Don’t Build Bad Business Software With a Good Process

5 Steps for Avoiding the Perils of Building the Wrong Business Software

Building an enterprise-scale software package is an expensive proposition under any circumstances. (The definition of enterprise scale for this post is any software package that requires a shared server and supports multiple users.) The real cost includes upfront payments, server costs, user training, support staff training, maintenance fees, and possible network infrastructure upgrades.

Building the wrong software is even more costly. Agile development approaches will help but you need to follow the steps outlined below to make better choices.

1. Conduct an objectives and issues assessment

You can’t effectively make software decisions when your organization is unclear about its objectives, priorities and constraints. Arrange a planning session to talk through these elements. Take a hard look at the business processes that will leverage the software. Zero in on the activities that you want to automate. Prioritize the capabilities you need using a simple three-level system.

  • Must have – Essential requirement. Key stakeholder needs will not be satisfied if this requirement is not delivered.
  • Should have – Important requirement. If it is not delivered, there is an acceptable workaround.
  • Could have – Nice to have requirement. Can be sacrificed if other requirements take more time than estimated.

2. Consider more than just features and functions

Features and functions are quantitative. Any enterprise system will have many. The qualitative aspects are equally important. Any software system will do some things well and other things poorly. Focus on the capabilities you need. Ignore all the bells and whistles you’ll never use. Focus on quality.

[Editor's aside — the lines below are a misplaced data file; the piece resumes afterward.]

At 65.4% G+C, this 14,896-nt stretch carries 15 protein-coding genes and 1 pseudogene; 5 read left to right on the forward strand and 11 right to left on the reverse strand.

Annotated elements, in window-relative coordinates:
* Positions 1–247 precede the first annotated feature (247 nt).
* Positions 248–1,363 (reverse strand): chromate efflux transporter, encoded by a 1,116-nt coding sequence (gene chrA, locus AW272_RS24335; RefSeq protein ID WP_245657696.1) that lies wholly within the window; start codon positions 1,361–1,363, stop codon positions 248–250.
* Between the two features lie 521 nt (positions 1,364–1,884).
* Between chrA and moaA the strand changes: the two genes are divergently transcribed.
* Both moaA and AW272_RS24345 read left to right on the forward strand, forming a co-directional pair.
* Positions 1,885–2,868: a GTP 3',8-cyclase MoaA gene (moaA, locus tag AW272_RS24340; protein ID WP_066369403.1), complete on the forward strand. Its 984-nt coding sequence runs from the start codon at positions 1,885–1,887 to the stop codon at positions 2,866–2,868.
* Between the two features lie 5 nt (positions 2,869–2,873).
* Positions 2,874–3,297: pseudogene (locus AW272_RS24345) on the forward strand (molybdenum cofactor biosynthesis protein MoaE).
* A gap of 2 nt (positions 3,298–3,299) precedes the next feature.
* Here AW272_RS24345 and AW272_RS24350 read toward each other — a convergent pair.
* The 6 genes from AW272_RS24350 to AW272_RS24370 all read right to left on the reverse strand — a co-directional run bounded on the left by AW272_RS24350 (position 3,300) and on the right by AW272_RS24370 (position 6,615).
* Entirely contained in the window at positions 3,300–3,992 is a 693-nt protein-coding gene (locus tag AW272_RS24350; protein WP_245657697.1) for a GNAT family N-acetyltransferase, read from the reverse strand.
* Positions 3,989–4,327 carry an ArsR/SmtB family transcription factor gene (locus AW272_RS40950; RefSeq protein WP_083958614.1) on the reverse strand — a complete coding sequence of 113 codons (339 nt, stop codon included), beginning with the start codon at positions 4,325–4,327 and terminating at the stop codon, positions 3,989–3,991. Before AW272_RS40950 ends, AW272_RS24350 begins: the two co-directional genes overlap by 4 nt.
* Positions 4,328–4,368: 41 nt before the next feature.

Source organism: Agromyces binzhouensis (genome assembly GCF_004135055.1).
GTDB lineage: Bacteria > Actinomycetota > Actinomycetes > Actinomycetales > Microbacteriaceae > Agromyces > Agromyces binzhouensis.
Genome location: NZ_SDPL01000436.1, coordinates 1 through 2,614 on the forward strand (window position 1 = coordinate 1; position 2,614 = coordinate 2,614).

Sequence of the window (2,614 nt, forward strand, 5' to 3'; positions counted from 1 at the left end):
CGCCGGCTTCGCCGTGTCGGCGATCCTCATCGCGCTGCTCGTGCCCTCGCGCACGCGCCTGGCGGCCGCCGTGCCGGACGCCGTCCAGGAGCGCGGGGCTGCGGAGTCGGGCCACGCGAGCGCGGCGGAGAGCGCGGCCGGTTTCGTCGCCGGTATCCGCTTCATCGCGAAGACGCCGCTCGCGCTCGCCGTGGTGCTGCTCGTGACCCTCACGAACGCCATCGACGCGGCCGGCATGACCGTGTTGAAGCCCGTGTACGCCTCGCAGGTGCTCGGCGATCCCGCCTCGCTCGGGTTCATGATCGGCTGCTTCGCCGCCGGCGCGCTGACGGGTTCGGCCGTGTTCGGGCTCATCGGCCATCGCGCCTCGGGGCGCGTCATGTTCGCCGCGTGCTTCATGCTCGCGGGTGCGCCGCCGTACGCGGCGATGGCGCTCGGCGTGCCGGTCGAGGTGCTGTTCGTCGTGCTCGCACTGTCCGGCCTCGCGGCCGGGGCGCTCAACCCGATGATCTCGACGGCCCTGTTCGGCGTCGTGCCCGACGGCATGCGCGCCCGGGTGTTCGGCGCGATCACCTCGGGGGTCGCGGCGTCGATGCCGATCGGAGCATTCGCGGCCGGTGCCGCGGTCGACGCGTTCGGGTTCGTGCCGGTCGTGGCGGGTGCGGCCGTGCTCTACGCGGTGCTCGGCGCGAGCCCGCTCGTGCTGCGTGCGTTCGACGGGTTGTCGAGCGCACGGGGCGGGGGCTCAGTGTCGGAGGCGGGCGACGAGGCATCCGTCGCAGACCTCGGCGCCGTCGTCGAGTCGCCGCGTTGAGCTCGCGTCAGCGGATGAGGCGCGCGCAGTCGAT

3. Understand the technology foundation

The software should be founded on widely used technologies. This will make it easier for you to find people well versed in the software tools. It will also be simpler to integrate the new software with other systems in your firm.

Beware of proprietary technologies. Proprietary is okay when you need something truly unique and innovative though this is rare. Also be on the lookout for outdated technologies. If a technology has been available for a long time and hasn’t undergone a major overhaul, be suspicious. It may be on its way out. You don’t need to be on the leading edge, you need technology with staying power.

4. Map software features to real business processes

Companies need software that is connected to real business practices. Are you willing to change the way you conduct business in order to get maximum value out of the software investment? Or, do you expect the software to support the way you do things today?

Many companies build good software that is a poor match to how they run their businesses hoping that the effort will drive change. It doesn’t work! Change must be driven by the business with the support of the technology. Software enables change but can’t drive it.

5. Take a broad view of costs

Consider all the costs of buying, installing, configuring and supporting a new application. Will the software run on the computers you have or will upgrades be needed? Can your network handle the additional load placed on it? How much and what type of training will be needed? Will any data conversion be required? How will your business be disrupted during the initial stages of implementation? What additional costs will be incurred due to the disruptions?

Building an enterprise software system is a huge endeavor. Thinking through the issues raised above will help you make better decisions. It will also make you more agile.

Updated: March 29, 2012 — 10:11 pm